Some girls have it all in high school: great friends, perfect hair, the hottest boyfriend. Not sixteen-year-old Ellie Sweet. Next to her gorgeous long-time friend Lucy, Ellie is practically invisible. Everything about Ellie is hidden, from the frizzy hair she tries desperately to control in a knot to her secret passion to finish her novel set in medieval Italy. By day she may be invisible, but by night, all her frustrations and hurts are rewritten into a world where she, Lady Gabrielle, is the star. Only there does the handsome boy of her dreams (Palmer by day, Rafe by night) see her for who she is.
But when the local bad-boy reveals Ellie’s secret crush to an entire classroom of students, Ellie has to know why. Chase’s stubborn refusal to explain only adds fuel to Ellie’s frustration and earns him a write-in as the villainous prince in her manuscript.
As Chase pursues Ellie with attentive gifts, she wrestles with the rumors surrounding him and his family. With two older brothers already in jail, Chase is hardly meet-the-parents material. But they can be friends, right? Palmer doesn’t seem to think that’s such a good idea for Ellie. In fact, he wants to date Ellie himself, but only in secret.
With Palmer professing adoration, and her finished manuscript receiving praise from within the writing world, Ellie is over the moon. When the details of her novel come out publicly, however, not everyone is thrilled with the part Ellie has written them into. As Ellie scrambles to undo the damage, she realizes once and for all who her real friends are and the value of being loved and valued for who one really is.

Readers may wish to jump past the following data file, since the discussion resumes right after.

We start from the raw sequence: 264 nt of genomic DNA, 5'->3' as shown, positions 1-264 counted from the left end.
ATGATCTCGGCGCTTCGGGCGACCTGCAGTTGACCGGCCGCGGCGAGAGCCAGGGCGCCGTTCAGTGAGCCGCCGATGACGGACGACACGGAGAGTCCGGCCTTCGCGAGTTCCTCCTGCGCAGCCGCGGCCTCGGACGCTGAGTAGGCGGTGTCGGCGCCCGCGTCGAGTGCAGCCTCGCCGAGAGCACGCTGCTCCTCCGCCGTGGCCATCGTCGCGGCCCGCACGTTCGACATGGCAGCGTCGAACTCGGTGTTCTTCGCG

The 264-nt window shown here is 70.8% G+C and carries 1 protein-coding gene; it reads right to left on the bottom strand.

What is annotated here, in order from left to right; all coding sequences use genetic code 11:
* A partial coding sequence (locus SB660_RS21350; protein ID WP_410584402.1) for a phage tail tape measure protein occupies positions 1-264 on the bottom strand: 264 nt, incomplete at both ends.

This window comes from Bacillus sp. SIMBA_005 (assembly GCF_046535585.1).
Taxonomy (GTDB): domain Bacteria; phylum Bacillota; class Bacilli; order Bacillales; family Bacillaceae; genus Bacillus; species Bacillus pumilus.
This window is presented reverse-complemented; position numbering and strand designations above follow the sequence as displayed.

This is a novel that is easy to love, full of the joys and disappointments of high school and teen romance. Morrill writes witty narrative with perky humor and great emotional depth, drawing readers into the very heart of this tale about a girl who feels totally invisible and the boy who truly sees her. This is the perfect read for an aspiring writer and a highly encouraging story for anyone who has experienced feeling overlooked or undervalued. Fans of Morrill’s earlier series The Reinvention of Skylar Hoyt will not be disappointed. (See the review of Me, Just Different, the first book in the series.)
Ellie is the kind of girl I would have been friends with in high school. I loved her wit, and her awkward yet hilarious self-consciousness endeared me to her almost immediately. Beyond the lighthearted day-in-the-life antics of a young high school student lurks a brave look at the challenges of navigating relationships and realizing that those we are drawn to aren’t always the ones best for us. Tissues may be warranted, and the willing reader may find God speaking between the lines of this charming and candid story.
A couple kissing scenes. References to the fact that other characters have been sexually active.
Ellie desires to live a virtuous life and refuses to indulge in alcohol or sex, despite the fact that her friends have begun to do so. She struggles with the realization that her spiritual life has become somewhat rote and recognizes that there is more to being a Believer than following a bunch of rules, but this isn’t deeply explored.
References to a fist-fight that happened off-scene.
While at a party, a boy drinks too much alcohol and passes out. Ellie is asked to pick him up and get him home safely. Someone receives a DUI.